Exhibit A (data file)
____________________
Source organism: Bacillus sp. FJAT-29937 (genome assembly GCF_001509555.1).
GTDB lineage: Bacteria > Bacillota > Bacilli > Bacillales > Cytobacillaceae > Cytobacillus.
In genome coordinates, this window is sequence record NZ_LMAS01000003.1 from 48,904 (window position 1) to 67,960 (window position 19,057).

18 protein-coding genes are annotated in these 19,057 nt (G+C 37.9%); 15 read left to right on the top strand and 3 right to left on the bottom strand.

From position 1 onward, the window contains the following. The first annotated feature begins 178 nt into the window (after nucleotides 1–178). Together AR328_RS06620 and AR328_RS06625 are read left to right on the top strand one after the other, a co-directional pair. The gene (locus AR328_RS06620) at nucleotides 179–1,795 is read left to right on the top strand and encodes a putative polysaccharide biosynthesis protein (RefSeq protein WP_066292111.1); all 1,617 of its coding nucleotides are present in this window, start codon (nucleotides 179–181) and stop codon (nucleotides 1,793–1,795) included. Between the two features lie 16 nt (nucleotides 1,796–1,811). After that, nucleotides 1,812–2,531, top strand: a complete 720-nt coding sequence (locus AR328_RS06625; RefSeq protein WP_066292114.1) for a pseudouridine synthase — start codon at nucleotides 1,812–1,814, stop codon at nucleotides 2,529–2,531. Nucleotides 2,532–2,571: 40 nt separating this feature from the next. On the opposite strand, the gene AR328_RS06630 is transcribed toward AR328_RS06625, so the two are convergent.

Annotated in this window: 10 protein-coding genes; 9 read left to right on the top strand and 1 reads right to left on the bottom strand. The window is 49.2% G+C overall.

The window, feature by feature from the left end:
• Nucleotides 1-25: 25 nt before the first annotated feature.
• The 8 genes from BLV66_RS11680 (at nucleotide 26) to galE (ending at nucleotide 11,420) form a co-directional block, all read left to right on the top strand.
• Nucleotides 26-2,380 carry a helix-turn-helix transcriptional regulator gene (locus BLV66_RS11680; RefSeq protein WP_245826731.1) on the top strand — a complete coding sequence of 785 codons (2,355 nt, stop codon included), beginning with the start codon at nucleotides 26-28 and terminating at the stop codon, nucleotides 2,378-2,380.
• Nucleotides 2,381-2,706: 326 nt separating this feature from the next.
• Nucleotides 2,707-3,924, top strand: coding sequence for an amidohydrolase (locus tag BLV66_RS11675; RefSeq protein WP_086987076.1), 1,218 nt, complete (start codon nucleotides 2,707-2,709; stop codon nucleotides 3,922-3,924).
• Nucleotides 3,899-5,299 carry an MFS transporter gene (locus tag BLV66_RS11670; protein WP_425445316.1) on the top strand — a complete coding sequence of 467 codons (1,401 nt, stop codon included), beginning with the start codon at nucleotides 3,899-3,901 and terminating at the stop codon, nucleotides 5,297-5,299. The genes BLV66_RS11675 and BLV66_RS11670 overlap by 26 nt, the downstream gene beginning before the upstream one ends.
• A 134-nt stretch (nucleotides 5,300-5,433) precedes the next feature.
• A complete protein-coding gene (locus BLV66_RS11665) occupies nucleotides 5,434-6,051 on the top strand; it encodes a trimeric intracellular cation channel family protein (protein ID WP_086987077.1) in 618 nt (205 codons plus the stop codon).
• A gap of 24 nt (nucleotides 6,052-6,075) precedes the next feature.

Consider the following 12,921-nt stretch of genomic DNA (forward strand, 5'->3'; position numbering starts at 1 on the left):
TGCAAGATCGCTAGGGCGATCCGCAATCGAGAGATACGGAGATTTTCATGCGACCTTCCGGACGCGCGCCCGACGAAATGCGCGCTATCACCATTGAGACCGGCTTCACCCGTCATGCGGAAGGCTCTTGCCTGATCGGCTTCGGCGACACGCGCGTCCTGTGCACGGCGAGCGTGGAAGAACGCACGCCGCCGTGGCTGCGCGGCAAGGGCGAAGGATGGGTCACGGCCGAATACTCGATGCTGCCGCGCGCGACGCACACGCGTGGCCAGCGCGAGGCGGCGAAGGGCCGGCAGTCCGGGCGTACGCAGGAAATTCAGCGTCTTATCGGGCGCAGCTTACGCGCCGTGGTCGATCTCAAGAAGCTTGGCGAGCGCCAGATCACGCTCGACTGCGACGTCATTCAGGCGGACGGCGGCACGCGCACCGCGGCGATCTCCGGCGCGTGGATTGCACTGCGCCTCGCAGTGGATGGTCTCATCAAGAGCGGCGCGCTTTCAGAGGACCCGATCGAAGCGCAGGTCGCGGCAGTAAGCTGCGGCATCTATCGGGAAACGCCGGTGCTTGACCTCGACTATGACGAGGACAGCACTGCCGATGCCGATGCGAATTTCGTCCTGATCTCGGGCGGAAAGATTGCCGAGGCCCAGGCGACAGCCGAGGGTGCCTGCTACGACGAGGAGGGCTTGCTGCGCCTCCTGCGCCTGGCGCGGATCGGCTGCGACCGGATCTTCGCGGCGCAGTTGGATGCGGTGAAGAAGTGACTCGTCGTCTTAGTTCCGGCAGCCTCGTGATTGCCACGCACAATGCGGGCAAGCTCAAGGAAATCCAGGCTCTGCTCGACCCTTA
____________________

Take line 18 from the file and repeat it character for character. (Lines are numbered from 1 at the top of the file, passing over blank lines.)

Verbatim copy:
TGCAAGATCGCTAGGGCGATCCGCAATCGAGAGATACGGAGATTTTCATGCGACCTTCCGGACGCGCGCCCGACGAAATGCGCGCTATCACCATTGAGACCGGCTTCACCCGTCATGCGGAAGGCTCTTGCCTGATCGGCTTCGGCGACACGCGCGTCCTGTGCACGGCGAGCGTGGAAGAACGCACGCCGCCGTGGCTGCGCGGCAAGGGCGAAGGATGGGTCACGGCCGAATACTCGATGCTGCCGCGCGCGACGCACACGCGTGGCCAGCGCGAGGCGGCGAAGGGCCGGCAGTCCGGGCGTACGCAGGAAATTCAGCGTCTTATCGGGCGCAGCTTACGCGCCGTGGTCGATCTCAAGAAGCTTGGCGAGCGCCAGATCACGCTCGACTGCGACGTCATTCAGGCGGACGGCGGCACGCGCACCGCGGCGATCTCCGGCGCGTGGATTGCACTGCGCCTCGCAGTGGATGGTCTCATCAAGAGCGGCGCGCTTTCAGAGGACCCGATCGAAGCGCAGGTCGCGGCAGTAAGCTGCGGCATCTATCGGGAAACGCCGGTGCTTGACCTCGACTATGACGAGGACAGCACTGCCGATGCCGATGCGAATTTCGTCCTGATCTCGGGCGGAAAGATTGCCGAGGCCCAGGCGACAGCCGAGGGTGCCTGCTACGACGAGGAGGGCTTGCTGCGCCTCCTGCGCCTGGCGCGGATCGGCTGCGACCGGATCTTCGCGGCGCAGTTGGATGCGGTGAAGAAGTGACTCGTCGTCTTAGTTCCGGCAGCCTCGTGATTGCCACGCACAATGCGGGCAAGCTCAAGGAAATCCAGGCTCTGCTCGACCCTTA